What accounts for the hullabaloo surrounding the publication of The Language Myth. Is Chomskyan linguistics a form of intellectual fundamentalism? And is language science in the throes of a paradigm shift? It's certainly beginning to look that way!

You Can’t Reason with a Verbal Abuser, so Don’t Even Try

Verbal abuse can be ever so subtle. Yet it leaves the victim of the abuse in a lot of pain and confusion. Believing in a different reality where people reason and communicate in rational ways with each other, the victim of the abuse tries to make sense of her abuser’s treatment of her. That is the wrong way to deal with this type of abuse.

How Brian Williams Can Earn Back Trust

Can Brian Williams earn back trust? Yes, he can if he follows the 4 H's and 4 R's.

All Psychology Is Evolutionary Psychology

‘Evolutionary psychology’ is a redundancy, in that all psychology is evolutionary psychology. I mean this in the same sense that all anatomy is ‘evolutionary anatomy'.

As A Nation, How Can We Best Empower Our Gifted Kids?

Should your child move ahead to that advanced math class? Should they skip a grade? Should they enter college early? What impact will that have on their educational and social/emotional trajectory? What does the research evidence tell us?

Alien Landing in Sindelfingen

By Joachim I Krueger Ph.D. on April 19, 2015 in One Among Many
Imagine a world in which “learning” is easy. Believe anything! Such a world exists. It was recently put on display in Sindelfingen, Germany.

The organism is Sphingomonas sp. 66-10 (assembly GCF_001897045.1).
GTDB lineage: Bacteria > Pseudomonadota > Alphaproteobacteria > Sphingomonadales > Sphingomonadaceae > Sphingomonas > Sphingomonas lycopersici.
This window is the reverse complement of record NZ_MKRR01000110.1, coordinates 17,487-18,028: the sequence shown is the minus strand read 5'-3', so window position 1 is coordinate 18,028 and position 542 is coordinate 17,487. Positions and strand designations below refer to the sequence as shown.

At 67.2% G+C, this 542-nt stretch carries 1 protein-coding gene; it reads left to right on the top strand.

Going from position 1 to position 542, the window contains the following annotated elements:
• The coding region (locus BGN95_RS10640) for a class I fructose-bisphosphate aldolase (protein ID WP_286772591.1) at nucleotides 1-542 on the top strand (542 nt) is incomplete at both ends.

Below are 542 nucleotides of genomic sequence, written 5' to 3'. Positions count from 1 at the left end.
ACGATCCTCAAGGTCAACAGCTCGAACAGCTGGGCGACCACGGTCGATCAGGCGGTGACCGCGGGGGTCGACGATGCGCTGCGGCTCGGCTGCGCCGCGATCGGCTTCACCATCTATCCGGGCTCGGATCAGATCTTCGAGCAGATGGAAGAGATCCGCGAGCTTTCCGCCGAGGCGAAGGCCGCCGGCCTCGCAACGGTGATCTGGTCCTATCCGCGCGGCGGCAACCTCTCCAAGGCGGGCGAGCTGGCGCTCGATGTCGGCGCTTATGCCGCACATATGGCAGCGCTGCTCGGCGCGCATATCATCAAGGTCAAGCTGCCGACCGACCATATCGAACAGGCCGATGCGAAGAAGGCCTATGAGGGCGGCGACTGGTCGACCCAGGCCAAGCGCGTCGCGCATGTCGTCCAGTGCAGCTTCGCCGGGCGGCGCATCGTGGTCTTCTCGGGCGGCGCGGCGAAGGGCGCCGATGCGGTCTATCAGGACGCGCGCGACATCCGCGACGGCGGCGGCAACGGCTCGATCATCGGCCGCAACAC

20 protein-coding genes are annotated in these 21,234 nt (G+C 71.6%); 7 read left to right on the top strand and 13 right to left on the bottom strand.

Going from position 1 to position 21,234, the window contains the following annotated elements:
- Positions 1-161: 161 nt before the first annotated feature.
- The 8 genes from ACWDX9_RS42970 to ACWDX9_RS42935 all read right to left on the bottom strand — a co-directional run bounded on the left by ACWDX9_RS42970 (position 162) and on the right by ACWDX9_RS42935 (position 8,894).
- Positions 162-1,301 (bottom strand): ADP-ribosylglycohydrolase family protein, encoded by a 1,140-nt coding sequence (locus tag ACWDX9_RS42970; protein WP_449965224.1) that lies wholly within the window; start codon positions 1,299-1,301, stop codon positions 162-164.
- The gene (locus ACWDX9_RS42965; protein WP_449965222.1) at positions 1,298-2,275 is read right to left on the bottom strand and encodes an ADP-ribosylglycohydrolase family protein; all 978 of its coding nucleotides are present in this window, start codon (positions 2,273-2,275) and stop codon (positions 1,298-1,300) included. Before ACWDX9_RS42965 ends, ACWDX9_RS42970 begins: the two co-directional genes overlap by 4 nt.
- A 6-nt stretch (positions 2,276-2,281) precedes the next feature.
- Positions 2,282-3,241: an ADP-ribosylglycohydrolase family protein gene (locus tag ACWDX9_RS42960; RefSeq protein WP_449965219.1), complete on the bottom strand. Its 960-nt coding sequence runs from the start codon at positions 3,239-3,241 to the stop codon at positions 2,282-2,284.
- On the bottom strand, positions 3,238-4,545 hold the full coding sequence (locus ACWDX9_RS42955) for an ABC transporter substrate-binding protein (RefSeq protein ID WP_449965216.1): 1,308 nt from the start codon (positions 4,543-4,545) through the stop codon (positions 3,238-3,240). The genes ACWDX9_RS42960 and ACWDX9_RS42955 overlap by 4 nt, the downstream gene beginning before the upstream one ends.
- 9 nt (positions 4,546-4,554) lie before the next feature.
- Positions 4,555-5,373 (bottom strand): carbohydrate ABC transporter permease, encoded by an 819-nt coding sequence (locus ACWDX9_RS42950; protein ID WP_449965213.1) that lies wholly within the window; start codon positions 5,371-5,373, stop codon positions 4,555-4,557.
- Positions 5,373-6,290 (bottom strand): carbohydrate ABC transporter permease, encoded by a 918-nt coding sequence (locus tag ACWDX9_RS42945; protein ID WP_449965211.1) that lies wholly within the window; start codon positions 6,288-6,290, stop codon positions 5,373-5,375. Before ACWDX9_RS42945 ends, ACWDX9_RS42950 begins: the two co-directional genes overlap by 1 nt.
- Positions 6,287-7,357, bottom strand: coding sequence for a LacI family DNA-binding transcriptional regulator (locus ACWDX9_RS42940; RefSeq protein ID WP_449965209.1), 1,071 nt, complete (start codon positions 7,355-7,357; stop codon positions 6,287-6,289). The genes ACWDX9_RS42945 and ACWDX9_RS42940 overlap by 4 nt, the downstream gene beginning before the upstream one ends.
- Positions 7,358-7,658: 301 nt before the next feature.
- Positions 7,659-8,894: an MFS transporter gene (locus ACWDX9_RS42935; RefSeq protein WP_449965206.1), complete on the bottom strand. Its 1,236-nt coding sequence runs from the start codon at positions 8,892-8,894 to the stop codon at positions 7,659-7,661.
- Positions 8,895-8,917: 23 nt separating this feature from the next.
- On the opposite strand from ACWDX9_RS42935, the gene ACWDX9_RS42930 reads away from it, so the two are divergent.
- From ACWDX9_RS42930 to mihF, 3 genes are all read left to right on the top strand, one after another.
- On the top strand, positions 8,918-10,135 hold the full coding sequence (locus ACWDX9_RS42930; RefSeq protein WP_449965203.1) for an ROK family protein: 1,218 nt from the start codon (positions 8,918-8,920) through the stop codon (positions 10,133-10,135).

Lovely Me

Amy loses weight by squarely facing her emotional eating patterns and envisions living the life in the body of her choice.

Ivan Denisovich vs Ants

Alexandr Solzhenitsyn admitted that Russians were occasionally like insects. But he didn't like it.

10 Tips to Change From Reactive to Proactive in Situations

All of us encounter experiences in life when we may be temporally overwhelmed by a negative emotion, be it anger, pressure, nervousness, despair, or confusion. In these situations, how we choose to “master the moment” can make the difference between proactive versus reactive, and confidence versus insecurity. Here are ten ways to be less reactive in difficult situations...

Fear of Intimacy and Closeness in Relationships

By Hal Shorey Ph.D. on April 18, 2015 in The Freedom to Change
Being in a relationship with someone who shuts down emotionally when times get tough is no fun. It’s also no fun to try your best only to have others accuse you of not being emotionally available. Learning where these avoidant personality styles come from can help you cope more effectively with stress in your relationships and have a more rewarding experience.

The Personal Environmental Sustainability Behavior Quiz

By Shawn M. Burn Ph.D. on April 18, 2015 in Presence of Mind
We must meet the needs of the present without compromising the ability of future generations to meet their needs. It's Earth Day and a good time to think about our personal practices and environmental sustainability. What are you doing right and what could you be doing be better when it comes to environmental sustainability? Take the quiz to find out.

Meaningfully Salient Parenting

Meaningfully salient parenting can be spoken about, but, in essence, it is a deeply heartfelt and intimate engagement between parent and child, mother and father, and all within the family system.